Sunday, September 6, 2015
Perpetrator and victim - visiting Auschwitz
Beyond the electric fences which kept the prisoners inside the camp, there is a pleasant looking, double story house. This was the house of Rudolf Hoess, who ran the camp. It is located within easy walking distance of the gas chambers and the ovens. From one of the windows on the top floor, you could see the roof of the gas chamber, if you were to look, on any day, at any hour.
It was here that Hoess raised his children. This is where his family slept and ate their breakfast. This is where he relaxed. This is where he made love to his wife, heard his children preparing for school. This is where he listened to the radio, read a book, brushed his teeth, combed his hair, where he slept and where he rose in the morning for work.
As it happens, it was also within sight of his house, that he was hanged for his crimes, on a simple wooden scaffold, erected with wooden pillars on either side, holding aloft a single piece of railway track. It was erected for him and it stands today, in his terrible memory.
But it is this extraordinary fact of placement that grips one, when one visits Auschwitz. That the crimes he was committing, he did within easy walking distance from his family life. Thousands upon thousands of people were being tortured, maimed, experimented upon, shot, gassed and murdered in many other ways. On a daily and routine basis. Children were wrenched from their fathers arms and led to their deaths. Mothers were forced to watch while their babies were murdered in front of their eyes and then were put to death themselves.
Families were ruthlessly split. The weak and less useful were disposed of as quickly as possible. It was not, in a macabre sense, a problem for the Nazis of how many people could be killed at any one time. Their ability for this was fairly limitless. But the numbers of deaths posed a logistical problem of the time it took to dispose of their bodies. The first solution was mass burial. This required considerable space and the right kind of soil. In Birkenau, (also known as Auschwitz 2, and just down the road from Auschwitz 1) mass burial became unsustainable, because the soil was clay - and the bodies eventually would re-emerge , whenever it rained. So mass cremation replaced mass burial - and cremation placed an irritating limit on the amount of people who could be killed on any one day. Birkenau is, incidentally, some 30 times larger than Auschwitz 1. And when you walk on that ground, in some areas, it is the ashes of the dead that forms the dust on your shoes.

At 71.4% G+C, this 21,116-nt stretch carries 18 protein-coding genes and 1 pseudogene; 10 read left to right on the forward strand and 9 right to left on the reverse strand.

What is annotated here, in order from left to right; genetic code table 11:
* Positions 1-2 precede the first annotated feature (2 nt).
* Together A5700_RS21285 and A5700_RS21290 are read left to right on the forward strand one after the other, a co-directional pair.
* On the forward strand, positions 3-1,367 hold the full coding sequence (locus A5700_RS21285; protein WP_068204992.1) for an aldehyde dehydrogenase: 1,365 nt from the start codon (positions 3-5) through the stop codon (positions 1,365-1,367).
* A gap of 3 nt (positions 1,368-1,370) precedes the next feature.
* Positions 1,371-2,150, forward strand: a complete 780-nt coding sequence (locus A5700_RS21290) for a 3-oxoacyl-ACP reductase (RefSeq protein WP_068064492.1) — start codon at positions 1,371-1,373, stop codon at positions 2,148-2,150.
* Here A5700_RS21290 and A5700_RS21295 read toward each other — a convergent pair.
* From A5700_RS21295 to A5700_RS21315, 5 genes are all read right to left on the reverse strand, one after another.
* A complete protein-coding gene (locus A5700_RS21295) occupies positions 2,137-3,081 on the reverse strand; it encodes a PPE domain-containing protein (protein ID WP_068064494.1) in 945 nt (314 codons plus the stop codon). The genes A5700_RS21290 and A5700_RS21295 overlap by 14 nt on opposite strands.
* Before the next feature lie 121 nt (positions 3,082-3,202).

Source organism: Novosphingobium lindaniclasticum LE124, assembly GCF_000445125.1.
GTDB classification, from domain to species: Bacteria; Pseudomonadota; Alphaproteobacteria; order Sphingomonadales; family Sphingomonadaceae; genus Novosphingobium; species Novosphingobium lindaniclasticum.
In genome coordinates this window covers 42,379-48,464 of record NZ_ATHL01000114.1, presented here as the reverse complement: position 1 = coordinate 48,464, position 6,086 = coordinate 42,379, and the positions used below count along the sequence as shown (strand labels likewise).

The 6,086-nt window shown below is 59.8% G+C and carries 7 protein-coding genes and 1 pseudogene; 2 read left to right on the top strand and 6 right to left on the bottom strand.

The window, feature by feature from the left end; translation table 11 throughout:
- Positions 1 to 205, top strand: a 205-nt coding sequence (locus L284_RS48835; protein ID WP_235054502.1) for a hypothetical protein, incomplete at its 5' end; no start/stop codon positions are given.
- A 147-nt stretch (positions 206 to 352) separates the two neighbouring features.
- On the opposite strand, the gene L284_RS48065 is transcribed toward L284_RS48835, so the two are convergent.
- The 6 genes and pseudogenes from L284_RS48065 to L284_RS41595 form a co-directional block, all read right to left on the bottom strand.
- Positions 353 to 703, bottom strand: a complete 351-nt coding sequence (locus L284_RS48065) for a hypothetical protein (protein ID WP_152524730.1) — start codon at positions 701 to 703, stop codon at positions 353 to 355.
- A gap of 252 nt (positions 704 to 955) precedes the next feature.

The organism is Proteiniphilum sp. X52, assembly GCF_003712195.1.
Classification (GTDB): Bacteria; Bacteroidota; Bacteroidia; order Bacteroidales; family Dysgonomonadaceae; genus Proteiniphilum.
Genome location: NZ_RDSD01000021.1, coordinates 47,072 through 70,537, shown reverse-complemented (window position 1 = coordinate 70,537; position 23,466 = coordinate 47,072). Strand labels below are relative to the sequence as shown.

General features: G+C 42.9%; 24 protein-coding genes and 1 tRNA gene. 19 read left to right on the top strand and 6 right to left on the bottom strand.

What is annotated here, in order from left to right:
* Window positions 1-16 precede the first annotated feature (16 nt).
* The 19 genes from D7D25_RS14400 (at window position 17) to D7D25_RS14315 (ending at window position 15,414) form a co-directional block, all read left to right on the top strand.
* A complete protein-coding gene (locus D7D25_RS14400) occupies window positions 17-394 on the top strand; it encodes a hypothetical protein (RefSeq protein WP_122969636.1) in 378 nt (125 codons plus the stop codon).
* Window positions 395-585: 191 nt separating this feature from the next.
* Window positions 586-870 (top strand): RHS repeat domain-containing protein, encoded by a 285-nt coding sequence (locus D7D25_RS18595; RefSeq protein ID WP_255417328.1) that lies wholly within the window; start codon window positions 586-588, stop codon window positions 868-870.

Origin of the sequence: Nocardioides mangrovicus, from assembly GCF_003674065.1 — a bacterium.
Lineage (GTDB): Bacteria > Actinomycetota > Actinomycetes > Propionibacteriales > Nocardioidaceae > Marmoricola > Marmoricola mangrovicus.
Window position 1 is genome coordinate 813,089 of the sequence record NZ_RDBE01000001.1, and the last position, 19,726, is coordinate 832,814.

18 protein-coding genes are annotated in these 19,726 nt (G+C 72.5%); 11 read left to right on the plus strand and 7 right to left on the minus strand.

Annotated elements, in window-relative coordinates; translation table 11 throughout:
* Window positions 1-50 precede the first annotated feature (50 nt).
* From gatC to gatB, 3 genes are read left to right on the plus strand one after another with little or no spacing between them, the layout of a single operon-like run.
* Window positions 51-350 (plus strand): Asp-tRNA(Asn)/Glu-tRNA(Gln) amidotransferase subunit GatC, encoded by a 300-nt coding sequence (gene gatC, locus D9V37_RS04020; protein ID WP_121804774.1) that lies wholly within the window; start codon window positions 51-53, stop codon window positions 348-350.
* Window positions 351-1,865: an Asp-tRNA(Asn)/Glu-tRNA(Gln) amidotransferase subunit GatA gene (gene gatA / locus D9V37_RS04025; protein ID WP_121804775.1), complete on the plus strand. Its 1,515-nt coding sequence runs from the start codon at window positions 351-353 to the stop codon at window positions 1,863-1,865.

In one of the rooms in Auschwitz, there is a very large glass urn. It is filled with the ashes of what were once human beings. People with lives, and homes, and children, and hopes and dreams. There they lie now. All and everything that remains of them. Mixed together with others who shared their fate. A tragedy of innocence.
Innocence, because these people had done nothing other than live where they lived, worship where they worshipped, shop where they shopped, learn where they schooled. They had simply lived their lives. And this was what was deemed to be a crime worthy of the most indescribable punishment, suffering, death and utter and absolute dehumanisation and commodification.
One of our party found it most extraordinary that there was so much deception involved in the process: The Jews were told that they needed to bring a packed suitcase with them. (If they packed a suitcase, there must be a future!) They were told to bring a basin in which they would wash themselves. (If they had a basin and they could wash - surely it wouldn't be so bad!) They were told very explicitly, that Work means Freedom, on their arrival, as they walked into hell. (I'm strong. I can work. I will get my freedom!) They were told that they could bring with them fifty Deutschmark, to see them live in a little comfort after they arrived. (There must be, at least, the chance of a little more comfort! Why else would they suggest i bring money?)